We interviewed him recently at the offices of Wednesday Journal.


A lot of people weren’t aware of the Civic Federation until the recent spate of news coverage.

The organization has always had a certain confidence in the potential of government to improve the quality of life in the community. We’re not an anti-tax, anti-government group. We try to work with government to promote rational tax policy and fiscal reasonableness.


Do you still have confidence that government can improve its efficiency?

Yes, one of the guiding principles of the membership, who come from a wide variety of businesses, corporations and industries in the greater metropolitan area, is that there is an appropriate role for government and society benefits from an organized government that delivers services in an efficient and effective way.

That doesn’t mean we aren’t challenged sometimes by the slowness of government to modernize or reform. But we focus almost exclusively now on tax and fiscal issues. We take an objective look at the facts. Everybody can interpret the facts for their different positions, but we should only be arguing over one set of facts. You’re entitled to your own opinion. You’re not entitled to your own facts. In financial reviews as to whether a budget is balanced, whether a government is operating efficiently, matching its expenditures to revenues, it’s often very straightforward.


And people look to you to provide those facts in a non-partisan manner?

We’re a non-partisan, government research organization that has expertise in an area such as property taxes, public pensions and government finance. We have a staff of about 12 who are all advance-degreed in either government finance, law or general business finance. We spend our resources understanding and analyzing government budgets and tax situations.


Then you make statements that are somewhat unpopular?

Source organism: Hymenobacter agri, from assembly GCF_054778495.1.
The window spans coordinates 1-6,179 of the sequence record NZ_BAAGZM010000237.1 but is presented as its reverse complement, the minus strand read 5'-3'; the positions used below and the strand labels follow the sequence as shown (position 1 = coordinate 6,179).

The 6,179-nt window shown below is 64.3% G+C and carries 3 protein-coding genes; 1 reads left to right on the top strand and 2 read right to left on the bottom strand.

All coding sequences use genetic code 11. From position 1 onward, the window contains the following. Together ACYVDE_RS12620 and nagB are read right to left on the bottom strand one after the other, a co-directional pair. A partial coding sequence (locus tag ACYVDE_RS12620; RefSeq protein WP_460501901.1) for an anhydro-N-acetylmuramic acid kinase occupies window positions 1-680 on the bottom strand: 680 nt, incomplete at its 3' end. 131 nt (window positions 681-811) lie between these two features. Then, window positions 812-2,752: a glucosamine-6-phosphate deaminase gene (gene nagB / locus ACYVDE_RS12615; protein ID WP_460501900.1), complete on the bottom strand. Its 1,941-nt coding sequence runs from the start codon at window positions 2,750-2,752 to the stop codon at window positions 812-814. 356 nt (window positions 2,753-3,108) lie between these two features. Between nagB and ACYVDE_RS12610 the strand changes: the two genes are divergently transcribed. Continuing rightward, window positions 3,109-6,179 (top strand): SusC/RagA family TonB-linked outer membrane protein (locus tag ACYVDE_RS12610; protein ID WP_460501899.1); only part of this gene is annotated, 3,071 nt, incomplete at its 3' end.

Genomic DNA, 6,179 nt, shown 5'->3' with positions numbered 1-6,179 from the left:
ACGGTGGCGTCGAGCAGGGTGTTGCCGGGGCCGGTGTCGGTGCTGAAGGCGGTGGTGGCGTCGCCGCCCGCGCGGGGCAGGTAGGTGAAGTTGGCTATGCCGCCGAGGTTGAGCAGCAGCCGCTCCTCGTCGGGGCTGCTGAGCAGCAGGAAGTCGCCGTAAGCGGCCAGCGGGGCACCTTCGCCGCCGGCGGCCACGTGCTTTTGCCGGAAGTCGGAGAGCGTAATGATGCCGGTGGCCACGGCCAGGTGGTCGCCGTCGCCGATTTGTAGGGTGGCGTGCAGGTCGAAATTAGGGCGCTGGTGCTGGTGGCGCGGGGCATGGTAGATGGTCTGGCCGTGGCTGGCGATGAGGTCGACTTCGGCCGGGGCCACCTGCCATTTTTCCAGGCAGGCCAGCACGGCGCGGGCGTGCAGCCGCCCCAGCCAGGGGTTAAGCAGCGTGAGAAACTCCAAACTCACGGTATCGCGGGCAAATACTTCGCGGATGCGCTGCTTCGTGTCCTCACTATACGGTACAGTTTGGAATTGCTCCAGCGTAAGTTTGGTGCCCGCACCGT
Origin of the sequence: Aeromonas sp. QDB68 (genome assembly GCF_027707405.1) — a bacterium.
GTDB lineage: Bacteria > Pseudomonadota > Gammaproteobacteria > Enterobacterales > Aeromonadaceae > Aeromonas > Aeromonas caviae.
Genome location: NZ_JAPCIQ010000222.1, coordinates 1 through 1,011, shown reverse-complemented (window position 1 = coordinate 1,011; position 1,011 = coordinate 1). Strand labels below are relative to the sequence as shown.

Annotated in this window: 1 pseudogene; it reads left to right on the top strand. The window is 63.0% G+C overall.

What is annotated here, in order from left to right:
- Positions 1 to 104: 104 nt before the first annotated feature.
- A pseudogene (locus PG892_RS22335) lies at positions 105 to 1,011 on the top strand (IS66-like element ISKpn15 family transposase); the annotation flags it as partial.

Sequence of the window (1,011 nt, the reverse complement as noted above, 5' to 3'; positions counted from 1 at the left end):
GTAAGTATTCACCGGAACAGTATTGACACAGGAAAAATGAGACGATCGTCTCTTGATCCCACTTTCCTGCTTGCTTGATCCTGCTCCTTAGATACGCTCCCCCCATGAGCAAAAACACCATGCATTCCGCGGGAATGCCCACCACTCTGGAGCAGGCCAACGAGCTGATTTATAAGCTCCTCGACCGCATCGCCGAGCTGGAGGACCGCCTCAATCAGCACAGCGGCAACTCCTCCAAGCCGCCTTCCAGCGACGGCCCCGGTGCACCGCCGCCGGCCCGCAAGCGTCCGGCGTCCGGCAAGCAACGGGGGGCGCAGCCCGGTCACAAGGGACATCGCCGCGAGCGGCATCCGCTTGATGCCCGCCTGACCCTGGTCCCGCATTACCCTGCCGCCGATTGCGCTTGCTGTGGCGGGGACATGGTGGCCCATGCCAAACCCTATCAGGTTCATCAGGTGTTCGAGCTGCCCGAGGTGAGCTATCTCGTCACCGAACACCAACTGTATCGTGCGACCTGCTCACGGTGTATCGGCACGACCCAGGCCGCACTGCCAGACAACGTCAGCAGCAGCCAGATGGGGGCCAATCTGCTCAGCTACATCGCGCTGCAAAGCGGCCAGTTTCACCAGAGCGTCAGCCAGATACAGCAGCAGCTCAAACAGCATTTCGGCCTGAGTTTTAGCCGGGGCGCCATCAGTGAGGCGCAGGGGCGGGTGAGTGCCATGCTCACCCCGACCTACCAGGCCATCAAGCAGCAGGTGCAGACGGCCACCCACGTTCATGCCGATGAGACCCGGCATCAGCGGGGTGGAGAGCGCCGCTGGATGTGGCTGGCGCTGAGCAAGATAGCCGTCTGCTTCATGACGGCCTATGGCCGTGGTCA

The state of Illinois, which is facing a $12.8 billion deficit, has a structural problem and a spending problem. It has found a way, particularly in the last decade, to spend more money than it’s taking in and to use borrowing and ignoring its bills, pushing them from one year to the next. It is very costly to current and future taxpayers, but we also believe it is harming the social and government infrastructure of the state. You have the schools of Oak Park not receiving their categorical funding from the state after they have appropriated the money and been promised that they will receive the money. They’re 90, 120 or in some cases 6 months behind in those transfers. When you have the developmentally disabled service providers or elderly providers not receiving their funds for over 6 months, that puts an enormous burden on those service providers, which eventually comes back to an increased cost to the taxpayers.


What does the state need to do?

The state is in a fiscal crisis of epic proportion. The state needs to stop spending more than it takes in. We came forth several weeks ago with a plan that we believe is a way to rehabilitate the horrible situation Illinois is in. Financial observers from all over the country are looking at Illinois and saying, “You owe $70 billion to your pension fund. You owe $40 billion in retirement income. You don’t have any plan for how you’re going to pay that.” The PewCenter for the States came out recently and said Illinois is the worst funded pension system in the U.S., and it has the worst financial management of all the states. People used to take comfort in saying, “Well, we’re not as bad as California.” By objective standards, we are now worse than California in terms of liabilities and our failure to deal with the situation.

The state, instead of making a contribution to its pension fund last year, through its operating budget, borrowed $3.5 billion. That cost the taxpayers of Illinois, for one year, $800 million. That’s $800 million that’s not going to be available for Oak Park schools or the developmentally disabled or seniors or anything else. That is outrageously, fiscally irresponsible.

We looked at the budget the General Assembly passed and the governor signed into law. We identified a $12.8 billion deficit, of which $5.8 billion is unpaid bills from the previous two years that we just keep pushing forward and $4.1 billion is unfunded pensions. We borrowed to make the pension contribution.

Then there’s about $1.5 billion in federal stimulus money that’s not going to be available after December of this year.